Attorney weighs in on immigration issues | SummitDaily.com

Attorney weighs in on immigration issues

NICOLE FORMOSAsummit daily newsSummit County, CO Colorado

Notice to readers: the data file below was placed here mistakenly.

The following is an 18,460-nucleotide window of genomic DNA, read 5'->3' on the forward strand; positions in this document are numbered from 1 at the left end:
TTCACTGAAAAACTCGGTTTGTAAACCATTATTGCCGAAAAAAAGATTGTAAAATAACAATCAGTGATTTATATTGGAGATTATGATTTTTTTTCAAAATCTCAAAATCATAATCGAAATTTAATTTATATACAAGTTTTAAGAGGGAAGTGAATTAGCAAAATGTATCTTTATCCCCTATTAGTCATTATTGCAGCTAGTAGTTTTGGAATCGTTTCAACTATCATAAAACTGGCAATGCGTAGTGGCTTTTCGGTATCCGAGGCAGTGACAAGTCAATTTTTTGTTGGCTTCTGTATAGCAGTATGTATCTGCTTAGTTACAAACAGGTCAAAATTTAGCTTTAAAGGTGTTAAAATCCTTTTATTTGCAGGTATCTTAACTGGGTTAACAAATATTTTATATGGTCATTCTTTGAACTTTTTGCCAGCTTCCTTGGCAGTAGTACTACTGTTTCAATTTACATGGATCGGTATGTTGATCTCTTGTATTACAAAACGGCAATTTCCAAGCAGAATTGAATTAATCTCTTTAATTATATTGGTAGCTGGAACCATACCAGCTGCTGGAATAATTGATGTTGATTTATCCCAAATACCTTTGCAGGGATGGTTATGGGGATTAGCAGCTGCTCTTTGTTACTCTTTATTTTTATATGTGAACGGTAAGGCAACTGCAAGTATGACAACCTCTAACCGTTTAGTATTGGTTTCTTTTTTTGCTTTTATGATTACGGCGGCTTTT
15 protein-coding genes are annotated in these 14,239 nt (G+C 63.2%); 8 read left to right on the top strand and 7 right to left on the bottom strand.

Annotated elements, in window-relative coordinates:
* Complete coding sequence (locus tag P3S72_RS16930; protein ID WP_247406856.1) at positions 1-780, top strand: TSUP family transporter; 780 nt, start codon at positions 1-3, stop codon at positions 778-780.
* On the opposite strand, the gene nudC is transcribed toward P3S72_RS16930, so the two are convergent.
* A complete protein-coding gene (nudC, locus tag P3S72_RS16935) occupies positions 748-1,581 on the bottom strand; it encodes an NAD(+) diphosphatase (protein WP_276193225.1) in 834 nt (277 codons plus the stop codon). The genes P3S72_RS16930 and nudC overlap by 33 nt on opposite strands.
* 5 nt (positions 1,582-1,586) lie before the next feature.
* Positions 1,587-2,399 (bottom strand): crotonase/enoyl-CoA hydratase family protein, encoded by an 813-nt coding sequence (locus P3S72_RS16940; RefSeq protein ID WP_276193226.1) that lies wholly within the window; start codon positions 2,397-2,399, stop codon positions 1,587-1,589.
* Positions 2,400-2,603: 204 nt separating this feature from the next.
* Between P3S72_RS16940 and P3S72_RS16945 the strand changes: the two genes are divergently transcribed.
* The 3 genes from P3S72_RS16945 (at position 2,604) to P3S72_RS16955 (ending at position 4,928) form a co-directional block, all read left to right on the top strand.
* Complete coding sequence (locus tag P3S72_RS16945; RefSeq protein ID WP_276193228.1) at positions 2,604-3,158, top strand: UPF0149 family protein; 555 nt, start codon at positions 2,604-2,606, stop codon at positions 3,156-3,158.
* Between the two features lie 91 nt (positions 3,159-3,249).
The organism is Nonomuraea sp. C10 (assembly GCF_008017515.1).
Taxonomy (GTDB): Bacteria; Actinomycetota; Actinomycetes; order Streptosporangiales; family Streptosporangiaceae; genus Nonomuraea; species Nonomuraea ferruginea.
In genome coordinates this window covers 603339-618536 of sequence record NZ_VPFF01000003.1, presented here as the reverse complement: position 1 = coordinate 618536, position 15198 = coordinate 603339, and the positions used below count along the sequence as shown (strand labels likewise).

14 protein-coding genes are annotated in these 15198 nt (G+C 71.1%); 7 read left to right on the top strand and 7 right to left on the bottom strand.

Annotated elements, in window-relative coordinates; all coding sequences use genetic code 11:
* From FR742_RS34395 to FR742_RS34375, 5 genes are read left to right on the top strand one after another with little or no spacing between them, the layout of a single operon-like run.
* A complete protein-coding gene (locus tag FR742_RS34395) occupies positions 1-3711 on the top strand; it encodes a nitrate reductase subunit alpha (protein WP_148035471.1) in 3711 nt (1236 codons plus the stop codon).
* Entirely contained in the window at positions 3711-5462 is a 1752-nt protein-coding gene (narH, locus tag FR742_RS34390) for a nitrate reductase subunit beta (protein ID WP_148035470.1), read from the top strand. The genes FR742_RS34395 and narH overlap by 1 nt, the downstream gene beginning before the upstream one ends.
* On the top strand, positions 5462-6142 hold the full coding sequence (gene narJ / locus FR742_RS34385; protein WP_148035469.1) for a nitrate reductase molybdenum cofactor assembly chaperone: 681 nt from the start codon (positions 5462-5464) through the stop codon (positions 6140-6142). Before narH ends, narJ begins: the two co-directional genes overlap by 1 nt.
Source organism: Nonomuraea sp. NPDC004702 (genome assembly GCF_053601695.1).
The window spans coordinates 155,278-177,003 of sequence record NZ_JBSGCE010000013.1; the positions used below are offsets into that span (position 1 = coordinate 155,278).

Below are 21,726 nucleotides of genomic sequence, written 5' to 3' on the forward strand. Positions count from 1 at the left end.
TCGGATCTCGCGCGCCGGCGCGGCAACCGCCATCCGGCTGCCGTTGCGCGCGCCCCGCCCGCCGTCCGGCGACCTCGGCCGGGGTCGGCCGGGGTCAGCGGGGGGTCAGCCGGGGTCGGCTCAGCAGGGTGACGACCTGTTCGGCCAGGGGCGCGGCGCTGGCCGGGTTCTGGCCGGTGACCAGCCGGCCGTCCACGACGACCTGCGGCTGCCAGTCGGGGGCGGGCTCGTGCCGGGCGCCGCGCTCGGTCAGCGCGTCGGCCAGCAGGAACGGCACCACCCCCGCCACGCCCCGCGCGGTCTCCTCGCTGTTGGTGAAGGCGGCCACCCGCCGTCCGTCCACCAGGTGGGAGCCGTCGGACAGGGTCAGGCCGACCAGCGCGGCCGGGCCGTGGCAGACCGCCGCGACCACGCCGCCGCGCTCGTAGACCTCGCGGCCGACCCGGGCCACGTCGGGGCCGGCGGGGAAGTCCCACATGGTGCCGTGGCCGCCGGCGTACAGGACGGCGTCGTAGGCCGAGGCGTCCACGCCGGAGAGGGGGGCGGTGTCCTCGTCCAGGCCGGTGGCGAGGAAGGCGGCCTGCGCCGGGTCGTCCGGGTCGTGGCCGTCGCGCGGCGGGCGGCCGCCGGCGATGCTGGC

FRISCO Frisco immigration attorney Eric Fisher sees situations like Bradley and Michele Dorcas’ all too often at his practice. “I have people come in every day who marry U.S. citizens and think, ‘Oh, this is going to be easy,'” Fisher said.In his opinion, one of the biggest problems stems from the immigration law signed by President Clinton in September 1996. Part of the law states that anyone who’s in the U.S. illegally for more than a year, and leaves, can’t come back for 10 years, regardless of whether they’re married to a U.S. citizen or work for a U.S. company.In the past, immigrants would travel back and forth between the U.S. and their country of origin, but now they’re too scared to leave, he said.”So that’s why you’ve got 20 million illegal people living here now because that ’96 law just really put a layer of bureaucratic red tape on anybody’s ability to get legal,” he said.He cited a case similar to the Dorcases in which one of his clients, who was a New Zealand citizen illegally living in the U.S., married a U.S. citizen. The couple honeymooned in New Zealand, then came back to the states without any problems crossing the border. Then, he decided to apply for legal status through his wife. He submitted the forms, but was told he had to prove an extreme and unusual hardship to become a U.S. citizen – a situation like one partner is ailing and the illegal alien spouse is a nurse – because of the 1996 law. They went so far as to hire a psychiatrist to testify that his wife was afraid of flying and wouldn’t be able to travel back and forth to New Zealand for the 10 years he was required to stay out of the U.S. The application was denied.”He decided he didn’t want to appeal and he’s just here illegally,” Fisher said.The same thought crossed the Dorcases’ minds, particularly because the family had already been living illegally in the U.S. for more than three years. But, they didn’t want their sons to be restricted from getting a driver’s license or going to college in the U.S.”I don’t agree with illegal immigration, but I understand why it’s there. If (people) have to go through this process, they’re not going to,” Bradley Dorcas said.While Fisher said 90 percent of his cases sail through the system in three to four months, there are always some that get held up.When that happens, the process of filling out the numerous forms laden with hidden traps and seeking help from uneducated telephone operators at the immigration service can make the process prohibitive, Fisher said.”I mean it seems like they have marching orders to make everybody leave: Make life so miserable for them that they want to leave on their own so we don’t have to go through the trouble of arresting them and deporting them,” Fisher said. “And we don’t care if they marry U.S. citizens or they’re a primary benefit for some employer. Go home. You weren’t born here? Go home.” Even when the process works like it should, it can be a time consuming ordeal.Last year, Fisher helped a Canadian husband and wife who had been living in U.S. for 40 years on green cards apply for U.S. citizenship. The couple filed the paperwork and went to the interview on the same day.”She got approved, he had to wait over a year because his name was similar to some name on some FBI hit list,” Fisher said. “He was like a 70-year-old guy. He wasn’t a terrorist, but he had a name that maybe sounded like some Irish terrorist, and it took over a year to clear it.”Nicole Formosa can be reached at (970) 668-4629, or at nformosa@summitdaily.com.


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